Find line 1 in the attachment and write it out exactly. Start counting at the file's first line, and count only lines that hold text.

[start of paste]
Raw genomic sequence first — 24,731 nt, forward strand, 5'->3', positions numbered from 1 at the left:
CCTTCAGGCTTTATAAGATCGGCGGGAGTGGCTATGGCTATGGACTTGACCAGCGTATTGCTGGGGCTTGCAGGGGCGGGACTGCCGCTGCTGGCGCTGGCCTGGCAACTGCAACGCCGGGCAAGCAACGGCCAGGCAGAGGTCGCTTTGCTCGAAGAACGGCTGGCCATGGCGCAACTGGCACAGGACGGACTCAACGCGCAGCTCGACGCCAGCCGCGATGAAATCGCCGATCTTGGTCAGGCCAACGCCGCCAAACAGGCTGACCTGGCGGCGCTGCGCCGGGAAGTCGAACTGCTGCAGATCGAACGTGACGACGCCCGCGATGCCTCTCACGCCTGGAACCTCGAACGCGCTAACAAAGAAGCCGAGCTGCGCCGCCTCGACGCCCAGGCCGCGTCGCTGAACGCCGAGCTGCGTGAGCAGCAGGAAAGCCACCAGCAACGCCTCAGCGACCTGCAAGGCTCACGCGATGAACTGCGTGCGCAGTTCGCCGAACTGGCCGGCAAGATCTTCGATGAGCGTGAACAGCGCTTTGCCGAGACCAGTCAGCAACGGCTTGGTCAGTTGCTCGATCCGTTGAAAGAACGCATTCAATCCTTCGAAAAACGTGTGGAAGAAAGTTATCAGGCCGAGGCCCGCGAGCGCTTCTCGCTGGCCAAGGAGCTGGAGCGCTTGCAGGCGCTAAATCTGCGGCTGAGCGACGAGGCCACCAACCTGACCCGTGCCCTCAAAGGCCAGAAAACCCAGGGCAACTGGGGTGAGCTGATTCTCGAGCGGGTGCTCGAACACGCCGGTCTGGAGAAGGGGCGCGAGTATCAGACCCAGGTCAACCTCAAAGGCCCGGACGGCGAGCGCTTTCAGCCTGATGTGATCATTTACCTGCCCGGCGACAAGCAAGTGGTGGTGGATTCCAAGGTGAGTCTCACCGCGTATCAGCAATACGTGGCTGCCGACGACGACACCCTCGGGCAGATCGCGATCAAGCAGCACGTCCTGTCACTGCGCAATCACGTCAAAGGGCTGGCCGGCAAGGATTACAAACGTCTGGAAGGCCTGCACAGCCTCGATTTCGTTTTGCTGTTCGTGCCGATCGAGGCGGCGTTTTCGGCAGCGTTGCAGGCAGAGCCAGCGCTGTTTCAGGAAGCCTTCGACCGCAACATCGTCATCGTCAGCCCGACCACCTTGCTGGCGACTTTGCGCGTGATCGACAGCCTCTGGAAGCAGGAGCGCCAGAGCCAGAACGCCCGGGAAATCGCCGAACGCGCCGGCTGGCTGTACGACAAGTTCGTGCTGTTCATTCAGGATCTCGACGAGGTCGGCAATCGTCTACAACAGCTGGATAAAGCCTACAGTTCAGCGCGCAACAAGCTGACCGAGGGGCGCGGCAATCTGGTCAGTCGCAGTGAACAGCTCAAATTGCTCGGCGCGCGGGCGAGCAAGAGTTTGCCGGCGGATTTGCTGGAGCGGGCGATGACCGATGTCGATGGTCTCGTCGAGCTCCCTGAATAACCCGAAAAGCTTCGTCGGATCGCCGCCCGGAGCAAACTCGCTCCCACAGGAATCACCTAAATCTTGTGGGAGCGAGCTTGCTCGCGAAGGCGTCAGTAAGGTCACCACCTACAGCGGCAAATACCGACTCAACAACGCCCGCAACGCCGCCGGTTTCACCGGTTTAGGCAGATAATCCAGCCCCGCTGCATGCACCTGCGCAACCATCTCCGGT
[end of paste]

Raw genomic sequence first — 24,731 nt, forward strand, 5'->3', positions numbered from 1 at the left: